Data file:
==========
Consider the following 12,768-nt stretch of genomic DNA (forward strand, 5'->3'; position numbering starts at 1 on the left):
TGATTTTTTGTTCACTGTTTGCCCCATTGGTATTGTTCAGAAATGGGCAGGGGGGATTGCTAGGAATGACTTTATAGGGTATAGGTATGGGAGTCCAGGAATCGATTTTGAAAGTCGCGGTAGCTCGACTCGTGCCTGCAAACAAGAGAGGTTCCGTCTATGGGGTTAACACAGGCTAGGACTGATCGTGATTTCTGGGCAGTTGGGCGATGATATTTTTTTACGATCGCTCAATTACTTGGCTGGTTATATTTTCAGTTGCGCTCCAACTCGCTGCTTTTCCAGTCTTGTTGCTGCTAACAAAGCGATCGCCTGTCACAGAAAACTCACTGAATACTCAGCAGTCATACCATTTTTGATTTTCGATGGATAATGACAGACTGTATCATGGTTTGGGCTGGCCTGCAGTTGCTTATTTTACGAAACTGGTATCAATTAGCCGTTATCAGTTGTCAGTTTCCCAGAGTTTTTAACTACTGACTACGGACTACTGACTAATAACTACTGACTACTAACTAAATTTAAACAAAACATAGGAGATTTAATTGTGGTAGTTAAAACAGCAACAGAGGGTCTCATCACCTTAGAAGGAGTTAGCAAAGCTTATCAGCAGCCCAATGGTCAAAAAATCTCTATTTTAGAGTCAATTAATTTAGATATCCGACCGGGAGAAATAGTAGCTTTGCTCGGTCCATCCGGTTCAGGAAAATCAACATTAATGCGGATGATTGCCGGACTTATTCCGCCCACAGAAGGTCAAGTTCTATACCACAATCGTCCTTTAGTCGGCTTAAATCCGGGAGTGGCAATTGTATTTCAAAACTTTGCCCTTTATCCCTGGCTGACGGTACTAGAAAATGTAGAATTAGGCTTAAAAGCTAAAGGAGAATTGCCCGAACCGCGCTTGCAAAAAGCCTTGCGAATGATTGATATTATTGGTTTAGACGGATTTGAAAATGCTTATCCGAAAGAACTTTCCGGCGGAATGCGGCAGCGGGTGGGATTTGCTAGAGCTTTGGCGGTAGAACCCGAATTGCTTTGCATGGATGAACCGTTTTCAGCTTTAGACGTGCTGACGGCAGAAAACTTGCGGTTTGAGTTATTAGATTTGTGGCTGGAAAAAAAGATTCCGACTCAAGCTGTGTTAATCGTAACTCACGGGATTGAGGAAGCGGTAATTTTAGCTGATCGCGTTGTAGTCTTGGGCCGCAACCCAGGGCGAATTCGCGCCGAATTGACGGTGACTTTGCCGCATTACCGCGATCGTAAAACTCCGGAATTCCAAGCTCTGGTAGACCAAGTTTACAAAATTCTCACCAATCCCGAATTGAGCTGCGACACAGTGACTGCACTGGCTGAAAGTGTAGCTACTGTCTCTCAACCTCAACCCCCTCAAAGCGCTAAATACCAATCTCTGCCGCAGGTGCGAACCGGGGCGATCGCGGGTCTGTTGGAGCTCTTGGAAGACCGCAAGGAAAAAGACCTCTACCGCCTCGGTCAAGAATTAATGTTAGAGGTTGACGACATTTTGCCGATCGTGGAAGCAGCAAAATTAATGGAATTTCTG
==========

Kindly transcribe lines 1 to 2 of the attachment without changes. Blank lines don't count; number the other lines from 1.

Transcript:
Consider the following 12,768-nt stretch of genomic DNA (forward strand, 5'->3'; position numbering starts at 1 on the left):
TGATTTTTTGTTCACTGTTTGCCCCATTGGTATTGTTCAGAAATGGGCAGGGGGGATTGCTAGGAATGACTTTATAGGGTATAGGTATGGGAGTCCAGGAATCGATTTTGAAAGTCGCGGTAGCTCGACTCGTGCCTGCAAACAAGAGAGGTTCCGTCTATGGGGTTAACACAGGCTAGGACTGATCGTGATTTCTGGGCAGTTGGGCGATGATATTTTTTTACGATCGCTCAATTACTTGGCTGGTTATATTTTCAGTTGCGCTCCAACTCGCTGCTTTTCCAGTCTTGTTGCTGCTAACAAAGCGATCGCCTGTCACAGAAAACTCACTGAATACTCAGCAGTCATACCATTTTTGATTTTCGATGGATAATGACAGACTGTATCATGGTTTGGGCTGGCCTGCAGTTGCTTATTTTACGAAACTGGTATCAATTAGCCGTTATCAGTTGTCAGTTTCCCAGAGTTTTTAACTACTGACTACGGACTACTGACTAATAACTACTGACTACTAACTAAATTTAAACAAAACATAGGAGATTTAATTGTGGTAGTTAAAACAGCAACAGAGGGTCTCATCACCTTAGAAGGAGTTAGCAAAGCTTATCAGCAGCCCAATGGTCAAAAAATCTCTATTTTAGAGTCAATTAATTTAGATATCCGACCGGGAGAAATAGTAGCTTTGCTCGGTCCATCCGGTTCAGGAAAATCAACATTAATGCGGATGATTGCCGGACTTATTCCGCCCACAGAAGGTCAAGTTCTATACCACAATCGTCCTTTAGTCGGCTTAAATCCGGGAGTGGCAATTGTATTTCAAAACTTTGCCCTTTATCCCTGGCTGACGGTACTAGAAAATGTAGAATTAGGCTTAAAAGCTAAAGGAGAATTGCCCGAACCGCGCTTGCAAAAAGCCTTGCGAATGATTGATATTATTGGTTTAGACGGATTTGAAAATGCTTATCCGAAAGAACTTTCCGGCGGAATGCGGCAGCGGGTGGGATTTGCTAGAGCTTTGGCGGTAGAACCCGAATTGCTTTGCATGGATGAACCGTTTTCAGCTTTAGACGTGCTGACGGCAGAAAACTTGCGGTTTGAGTTATTAGATTTGTGGCTGGAAAAAAAGATTCCGACTCAAGCTGTGTTAATCGTAACTCACGGGATTGAGGAAGCGGTAATTTTAGCTGATCGCGTTGTAGTCTTGGGCCGCAACCCAGGGCGAATTCGCGCCGAATTGACGGTGACTTTGCCGCATTACCGCGATCGTAAAACTCCGGAATTCCAAGCTCTGGTAGACCAAGTTTACAAAATTCTCACCAATCCCGAATTGAGCTGCGACACAGTGACTGCACTGGCTGAAAGTGTAGCTACTGTCTCTCAACCTCAACCCCCTCAAAGCGCTAAATACCAATCTCTGCCGCAGGTGCGAACCGGGGCGATCGCGGGTCTGTTGGAGCTCTTGGAAGACCGCAAGGAAAAAGACCTCTACCGCCTCGGTCAAGAATTAATGTTAGAGGTTGACGACATTTTGCCGATCGTGGAAGCAGCAAAATTAATGGAATTTCTG